Date of Award


Document Type


Degree Name

Philosophy (Ph.D)



First Advisor

Shanté P Smalls

Second Advisor

Jennifer Travis

Third Advisor

Robert Fanuzzi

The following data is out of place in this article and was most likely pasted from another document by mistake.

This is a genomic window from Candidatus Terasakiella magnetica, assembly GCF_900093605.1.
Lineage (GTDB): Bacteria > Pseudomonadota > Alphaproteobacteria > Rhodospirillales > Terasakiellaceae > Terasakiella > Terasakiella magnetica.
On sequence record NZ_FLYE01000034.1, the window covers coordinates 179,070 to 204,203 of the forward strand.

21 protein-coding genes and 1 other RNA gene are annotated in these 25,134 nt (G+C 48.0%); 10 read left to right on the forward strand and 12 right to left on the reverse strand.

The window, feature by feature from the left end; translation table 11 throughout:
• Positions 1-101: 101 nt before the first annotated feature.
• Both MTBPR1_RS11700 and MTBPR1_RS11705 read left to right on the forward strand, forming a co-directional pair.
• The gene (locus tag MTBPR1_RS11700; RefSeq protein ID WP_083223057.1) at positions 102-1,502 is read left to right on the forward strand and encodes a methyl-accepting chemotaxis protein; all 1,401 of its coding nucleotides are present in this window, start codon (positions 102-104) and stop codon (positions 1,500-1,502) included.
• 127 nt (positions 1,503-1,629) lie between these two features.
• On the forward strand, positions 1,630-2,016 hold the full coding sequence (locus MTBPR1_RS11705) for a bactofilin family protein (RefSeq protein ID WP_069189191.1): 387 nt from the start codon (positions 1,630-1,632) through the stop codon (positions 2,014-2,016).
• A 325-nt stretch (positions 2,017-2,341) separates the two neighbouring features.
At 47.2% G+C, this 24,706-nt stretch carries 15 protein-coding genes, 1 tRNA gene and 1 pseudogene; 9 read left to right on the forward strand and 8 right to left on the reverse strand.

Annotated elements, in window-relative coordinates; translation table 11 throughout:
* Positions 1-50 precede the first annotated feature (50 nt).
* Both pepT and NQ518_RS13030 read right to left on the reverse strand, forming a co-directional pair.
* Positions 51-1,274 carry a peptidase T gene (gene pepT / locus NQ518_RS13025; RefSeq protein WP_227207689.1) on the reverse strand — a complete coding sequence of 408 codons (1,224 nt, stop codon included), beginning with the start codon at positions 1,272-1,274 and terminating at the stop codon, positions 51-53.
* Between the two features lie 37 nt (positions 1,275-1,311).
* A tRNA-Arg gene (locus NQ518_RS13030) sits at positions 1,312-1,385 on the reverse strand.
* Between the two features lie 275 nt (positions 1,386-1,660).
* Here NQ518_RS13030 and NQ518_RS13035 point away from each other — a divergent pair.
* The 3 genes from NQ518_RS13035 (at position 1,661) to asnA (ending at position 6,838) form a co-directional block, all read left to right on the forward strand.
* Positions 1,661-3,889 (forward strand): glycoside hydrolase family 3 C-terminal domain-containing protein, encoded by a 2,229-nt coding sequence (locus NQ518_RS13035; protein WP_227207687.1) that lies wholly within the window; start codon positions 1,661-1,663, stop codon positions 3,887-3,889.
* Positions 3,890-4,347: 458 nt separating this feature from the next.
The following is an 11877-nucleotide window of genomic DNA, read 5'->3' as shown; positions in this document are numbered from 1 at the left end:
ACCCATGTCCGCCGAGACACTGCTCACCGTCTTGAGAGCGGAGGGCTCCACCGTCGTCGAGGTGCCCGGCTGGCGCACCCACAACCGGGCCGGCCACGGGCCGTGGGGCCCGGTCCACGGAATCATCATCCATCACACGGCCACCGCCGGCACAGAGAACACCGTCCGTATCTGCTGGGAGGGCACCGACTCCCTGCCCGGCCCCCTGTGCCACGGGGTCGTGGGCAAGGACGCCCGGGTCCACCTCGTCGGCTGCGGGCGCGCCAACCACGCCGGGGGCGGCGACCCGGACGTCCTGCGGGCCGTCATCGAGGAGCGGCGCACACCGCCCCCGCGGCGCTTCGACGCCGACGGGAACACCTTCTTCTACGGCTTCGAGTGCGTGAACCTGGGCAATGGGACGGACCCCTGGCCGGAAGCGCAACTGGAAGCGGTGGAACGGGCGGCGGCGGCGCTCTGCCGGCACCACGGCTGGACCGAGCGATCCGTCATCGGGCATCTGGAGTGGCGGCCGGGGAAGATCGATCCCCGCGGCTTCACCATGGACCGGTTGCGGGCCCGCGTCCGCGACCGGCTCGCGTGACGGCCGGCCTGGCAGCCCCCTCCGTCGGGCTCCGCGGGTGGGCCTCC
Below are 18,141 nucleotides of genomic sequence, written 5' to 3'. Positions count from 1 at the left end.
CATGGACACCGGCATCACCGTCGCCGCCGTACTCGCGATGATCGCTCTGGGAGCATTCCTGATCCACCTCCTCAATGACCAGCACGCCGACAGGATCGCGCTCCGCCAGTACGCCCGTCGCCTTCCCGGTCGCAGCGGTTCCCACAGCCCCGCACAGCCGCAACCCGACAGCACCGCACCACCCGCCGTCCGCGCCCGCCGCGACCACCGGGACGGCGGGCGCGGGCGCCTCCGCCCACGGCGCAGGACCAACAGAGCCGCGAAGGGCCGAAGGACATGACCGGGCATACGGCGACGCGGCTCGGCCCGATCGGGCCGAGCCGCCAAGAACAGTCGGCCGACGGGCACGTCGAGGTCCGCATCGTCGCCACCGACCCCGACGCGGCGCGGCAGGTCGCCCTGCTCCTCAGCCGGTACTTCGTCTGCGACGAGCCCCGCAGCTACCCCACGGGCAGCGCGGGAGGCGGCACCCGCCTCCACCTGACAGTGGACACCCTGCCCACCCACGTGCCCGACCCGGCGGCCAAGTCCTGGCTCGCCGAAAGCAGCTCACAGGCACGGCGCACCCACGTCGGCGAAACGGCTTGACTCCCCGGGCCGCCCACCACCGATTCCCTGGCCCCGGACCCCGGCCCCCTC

This dissertation is a survey of trauma as depicted within the Batman mythos. The first chapter, “The Serious House,” explores the history of New York State’s insane asylum system and its relationship to the creation of the fictional Arkham Asylum. The opening chapter also features a close reading of Grant Morrison’s Arkham Asylum: A Serious House on Serious Earth (2005) and employs Michel Foucault’s Discipline and Punish (1995) and Madness and Civilization (1988) as critical frameworks. The dissertation's second chapter, “There is no Sanity Clause,” is a detailed examination of the Joker’s character. The Joker is an advocate for the normalization of insanity. This chapter engages David L. Rosenhan's "On Being Sane in Insane Places" and argues that the historical treatment of mental illness is harmful in key Joker-centric texts (across mediums), including the Arkham series of videogames. This second chapter also explores the complex relationship between Batman and the Joker. The relationship is examined as dually romantic and traumatic in nature. The third chapter of this project, “Pearls in the Gutter,” identifies Bruce Wayne/Batman as a victim of both punctual and insidious trauma. Bruce Wayne, the performative Bruce Wayne, and Batman are defined as clearly identifiable and separate entities. In this chapter, Batman’s personal brand of justice is explored and defined as absolutist. The traumatic nature of his relationship with his Robins is also discussed as exploitative. The dissertation's final chapter, “Poor, Dear, Sweet Girl,” uses Gail Simone's Women in Refrigerators (1999) to examine women's trauma in Batman texts. The chapter builds from Simone’s concept of “fridging” and explores the industry practice as it has evolved over time. Close attention is given to Barbara Gordon/Batgirl and her shift to the physically disabled superhero, Oracle. The fetishization of Batwoman’s sexuality and the evisceration of her sidekick, Flamebird, are also featured in this chapter. The final section of this final chapter discusses the invention and casual abuse of Harley Quinn from her inception in Batman: The Animated Series (1992) to Birds of Prey (2020).

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